Which is why despite the recent surge in market sentiment that Trump’s tax reform is suddenly far more likely, analysts caution investors not to expect too much detail with the release of President Donald Trump’s tax framework this week, let alone passage. As Bloomberg summarizes, the rollout may be designed to show Trump and Congress are unified and committed to aggressive tax reform, Evercore ISI says, while “distractions” (including NFL protests and healthcare repeal) may be helping, as the “Big Six” negotiators stay out of the spotlight, according to Height Securities.

This post was published at Zero Hedge on Sep 25, 2017.

8 Reasons Why Bill Blain Is Suddenly Very Worried About Germany

Blain’s Morning Porridge EXTRA: ‘WHAT ABOUT THE GERMANS’
It’s unusual for me to write a follow up to the Morning Porridge – but following some conversations and reading about the end of ‘Peak Merkel’, I fear I’ve considerably underestimated the risks raised by the inconclusive German Election.
We are now facing a period of intense political bargaining, weak government and even the potential of a second German vote.
As a result, the prospects for more volatile European peripheral markets, particularly Greece and Italy, are likely to be exacerbated, and we might well see some of the currency and European stock market froth blow away in coming days as the scale of the ‘German Problem’ becomes clearer.
My worst case Germany scenario is a second election early next year, political uncertainty as Mutti Merkel finds herself squeezed out, and a scramble to build a new coalition government in her aftermath. The best case scenario isn’t much better: that Merkel manages to forge a new coalition, but it will be a long drawn out affair and the resulting administration will be vulnerable, weak and fraxious.

This post was published at Zero Hedge on Sep 25, 2017.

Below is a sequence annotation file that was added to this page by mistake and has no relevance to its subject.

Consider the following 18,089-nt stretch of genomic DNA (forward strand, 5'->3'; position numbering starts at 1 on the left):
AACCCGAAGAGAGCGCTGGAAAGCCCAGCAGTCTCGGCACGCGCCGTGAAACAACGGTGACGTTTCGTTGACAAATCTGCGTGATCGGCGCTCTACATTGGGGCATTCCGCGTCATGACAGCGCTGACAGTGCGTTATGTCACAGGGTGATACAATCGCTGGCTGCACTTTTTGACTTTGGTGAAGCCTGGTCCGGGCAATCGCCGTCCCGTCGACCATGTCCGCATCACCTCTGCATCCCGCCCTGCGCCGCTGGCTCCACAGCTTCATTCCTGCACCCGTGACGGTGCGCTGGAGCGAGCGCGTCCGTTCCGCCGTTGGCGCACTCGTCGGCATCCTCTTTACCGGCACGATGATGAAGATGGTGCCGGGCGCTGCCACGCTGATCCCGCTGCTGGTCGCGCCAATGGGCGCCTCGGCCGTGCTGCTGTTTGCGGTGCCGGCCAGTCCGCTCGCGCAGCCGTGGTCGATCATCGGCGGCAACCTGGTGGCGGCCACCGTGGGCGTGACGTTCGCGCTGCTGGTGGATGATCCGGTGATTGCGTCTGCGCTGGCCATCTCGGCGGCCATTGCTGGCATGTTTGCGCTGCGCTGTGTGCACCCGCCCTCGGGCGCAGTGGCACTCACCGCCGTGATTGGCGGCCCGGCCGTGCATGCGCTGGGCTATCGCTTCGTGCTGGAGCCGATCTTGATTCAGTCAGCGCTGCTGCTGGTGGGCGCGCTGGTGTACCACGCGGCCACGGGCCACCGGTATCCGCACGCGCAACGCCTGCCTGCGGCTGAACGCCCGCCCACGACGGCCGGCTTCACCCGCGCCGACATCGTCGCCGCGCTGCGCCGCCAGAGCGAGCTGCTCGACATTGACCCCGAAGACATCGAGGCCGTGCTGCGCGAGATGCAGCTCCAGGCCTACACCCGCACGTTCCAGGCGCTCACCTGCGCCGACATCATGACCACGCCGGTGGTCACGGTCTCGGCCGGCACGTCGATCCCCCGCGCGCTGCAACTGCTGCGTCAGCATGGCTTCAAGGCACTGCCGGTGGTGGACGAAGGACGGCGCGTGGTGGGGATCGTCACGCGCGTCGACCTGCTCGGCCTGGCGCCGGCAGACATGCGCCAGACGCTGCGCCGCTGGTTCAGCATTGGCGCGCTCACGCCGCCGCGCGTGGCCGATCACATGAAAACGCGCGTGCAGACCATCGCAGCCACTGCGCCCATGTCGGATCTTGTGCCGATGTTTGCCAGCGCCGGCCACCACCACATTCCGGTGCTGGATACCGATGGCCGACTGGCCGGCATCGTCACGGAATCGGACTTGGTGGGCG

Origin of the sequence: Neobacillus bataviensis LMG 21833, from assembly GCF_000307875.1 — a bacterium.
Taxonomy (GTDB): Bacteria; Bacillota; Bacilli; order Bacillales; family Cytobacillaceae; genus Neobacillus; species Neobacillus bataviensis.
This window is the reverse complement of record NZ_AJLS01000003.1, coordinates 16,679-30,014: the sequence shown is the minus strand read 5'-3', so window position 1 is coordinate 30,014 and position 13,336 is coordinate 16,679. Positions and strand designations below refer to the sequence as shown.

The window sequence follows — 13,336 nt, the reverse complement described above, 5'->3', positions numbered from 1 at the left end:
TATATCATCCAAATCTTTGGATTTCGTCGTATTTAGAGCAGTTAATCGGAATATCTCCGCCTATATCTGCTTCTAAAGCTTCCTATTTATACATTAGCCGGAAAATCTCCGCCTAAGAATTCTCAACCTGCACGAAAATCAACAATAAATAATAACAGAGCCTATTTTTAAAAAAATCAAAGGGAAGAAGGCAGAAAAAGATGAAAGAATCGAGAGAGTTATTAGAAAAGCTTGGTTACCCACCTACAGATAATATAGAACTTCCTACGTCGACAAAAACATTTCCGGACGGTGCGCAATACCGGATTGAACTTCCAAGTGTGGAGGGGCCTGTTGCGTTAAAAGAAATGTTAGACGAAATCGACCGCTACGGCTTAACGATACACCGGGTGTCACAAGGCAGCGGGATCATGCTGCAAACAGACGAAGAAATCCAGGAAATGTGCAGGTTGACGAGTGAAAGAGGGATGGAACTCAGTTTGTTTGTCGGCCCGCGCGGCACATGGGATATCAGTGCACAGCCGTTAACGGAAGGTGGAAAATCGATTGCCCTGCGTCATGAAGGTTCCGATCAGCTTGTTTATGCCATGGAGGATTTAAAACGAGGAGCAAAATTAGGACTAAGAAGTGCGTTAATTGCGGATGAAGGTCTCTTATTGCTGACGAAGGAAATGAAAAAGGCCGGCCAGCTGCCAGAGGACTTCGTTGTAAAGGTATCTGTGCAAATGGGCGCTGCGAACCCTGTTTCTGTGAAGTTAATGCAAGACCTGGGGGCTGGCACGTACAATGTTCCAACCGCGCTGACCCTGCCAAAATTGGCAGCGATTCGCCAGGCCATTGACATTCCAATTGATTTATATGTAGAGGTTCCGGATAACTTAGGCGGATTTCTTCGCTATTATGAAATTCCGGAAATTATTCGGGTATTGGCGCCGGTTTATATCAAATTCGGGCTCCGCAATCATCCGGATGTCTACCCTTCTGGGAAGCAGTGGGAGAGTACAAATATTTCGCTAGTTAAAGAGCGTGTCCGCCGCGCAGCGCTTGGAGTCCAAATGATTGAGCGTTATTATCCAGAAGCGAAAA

As VIX Nears Record Low, Investors Have Never Been More Worried About What Happens Next

As last week ended, VIX was crushed back near record lows to ensure the S&P 500 closed above 2500 and to prove all is well in the world – despite quakes, storms, floods, nukes, and worst of all… Fed balance sheet unwind plans.
And VIX speculators have never been more short (implicitly levered long stocks)…
So why, given all this exuberance and complacency, is uncertainty around VIX’s future trajectory at relative record highs?

This post was published at Zero Hedge on Sep 25, 2017.

Stock Market Survives Nibiru, Gets Jittery on “Declaration of War”

The stock market narrowly avoided a major collapse this weekend as the mysterious Planet X (aka Nibiru) failed to collide with earth and blast us all to smithereens.
However, things didn’t start off so well on Monday with North Korea claiming that President Trump’s tweet amounted to “a declaration of war“.
Looking at broader economic and financial trends, RenMac’s Neil Dutta gave a mostly favorable review on the strength of the US economy on FS Insider citing synchronized global growth and other factors still supportive of the stock market.
For example, financial conditions, he pointed out, are extremely loose and not yet showing any signs of deterioration consistent with a market top or oncoming recession. The chart below calculates “financial stress” by measuring interest rate spreads and short-term financing conditions.

This post was published at FinancialSense on 09/25/2017.

How Long Will Toys ‘R’ Us Survive after Bankruptcy?

Retailers rarely survive bankruptcy, second filings are common, and Toys ‘R’ Us has not solved what is killing it.